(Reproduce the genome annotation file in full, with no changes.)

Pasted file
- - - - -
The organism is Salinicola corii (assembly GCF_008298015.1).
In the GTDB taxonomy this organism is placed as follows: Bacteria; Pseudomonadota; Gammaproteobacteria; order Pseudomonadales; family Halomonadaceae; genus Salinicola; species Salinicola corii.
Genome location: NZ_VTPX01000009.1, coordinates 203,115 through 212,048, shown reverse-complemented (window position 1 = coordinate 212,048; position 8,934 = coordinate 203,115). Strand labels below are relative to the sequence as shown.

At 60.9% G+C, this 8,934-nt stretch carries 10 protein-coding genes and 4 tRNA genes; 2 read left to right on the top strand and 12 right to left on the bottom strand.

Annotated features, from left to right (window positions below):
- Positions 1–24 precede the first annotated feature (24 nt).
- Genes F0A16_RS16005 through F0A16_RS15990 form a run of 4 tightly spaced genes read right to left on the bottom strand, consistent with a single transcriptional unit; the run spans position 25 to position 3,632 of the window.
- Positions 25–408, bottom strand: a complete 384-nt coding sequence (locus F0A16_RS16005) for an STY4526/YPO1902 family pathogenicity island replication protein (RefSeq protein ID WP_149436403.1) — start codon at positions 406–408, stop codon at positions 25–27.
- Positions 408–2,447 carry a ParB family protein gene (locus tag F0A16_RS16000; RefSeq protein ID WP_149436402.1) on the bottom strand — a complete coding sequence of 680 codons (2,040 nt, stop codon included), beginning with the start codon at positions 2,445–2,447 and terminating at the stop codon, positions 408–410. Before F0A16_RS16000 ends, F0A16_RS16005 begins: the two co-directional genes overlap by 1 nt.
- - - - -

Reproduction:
The organism is Salinicola corii (assembly GCF_008298015.1).
In the GTDB taxonomy this organism is placed as follows: Bacteria; Pseudomonadota; Gammaproteobacteria; order Pseudomonadales; family Halomonadaceae; genus Salinicola; species Salinicola corii.
Genome location: NZ_VTPX01000009.1, coordinates 203,115 through 212,048, shown reverse-complemented (window position 1 = coordinate 212,048; position 8,934 = coordinate 203,115). Strand labels below are relative to the sequence as shown.

At 60.9% G+C, this 8,934-nt stretch carries 10 protein-coding genes and 4 tRNA genes; 2 read left to right on the top strand and 12 right to left on the bottom strand.

Annotated features, from left to right (window positions below):
- Positions 1–24 precede the first annotated feature (24 nt).
- Genes F0A16_RS16005 through F0A16_RS15990 form a run of 4 tightly spaced genes read right to left on the bottom strand, consistent with a single transcriptional unit; the run spans position 25 to position 3,632 of the window.
- Positions 25–408, bottom strand: a complete 384-nt coding sequence (locus F0A16_RS16005) for an STY4526/YPO1902 family pathogenicity island replication protein (RefSeq protein ID WP_149436403.1) — start codon at positions 406–408, stop codon at positions 25–27.
- Positions 408–2,447 carry a ParB family protein gene (locus tag F0A16_RS16000; RefSeq protein ID WP_149436402.1) on the bottom strand — a complete coding sequence of 680 codons (2,040 nt, stop codon included), beginning with the start codon at positions 2,445–2,447 and terminating at the stop codon, positions 408–410. Before F0A16_RS16000 ends, F0A16_RS16005 begins: the two co-directional genes overlap by 1 nt.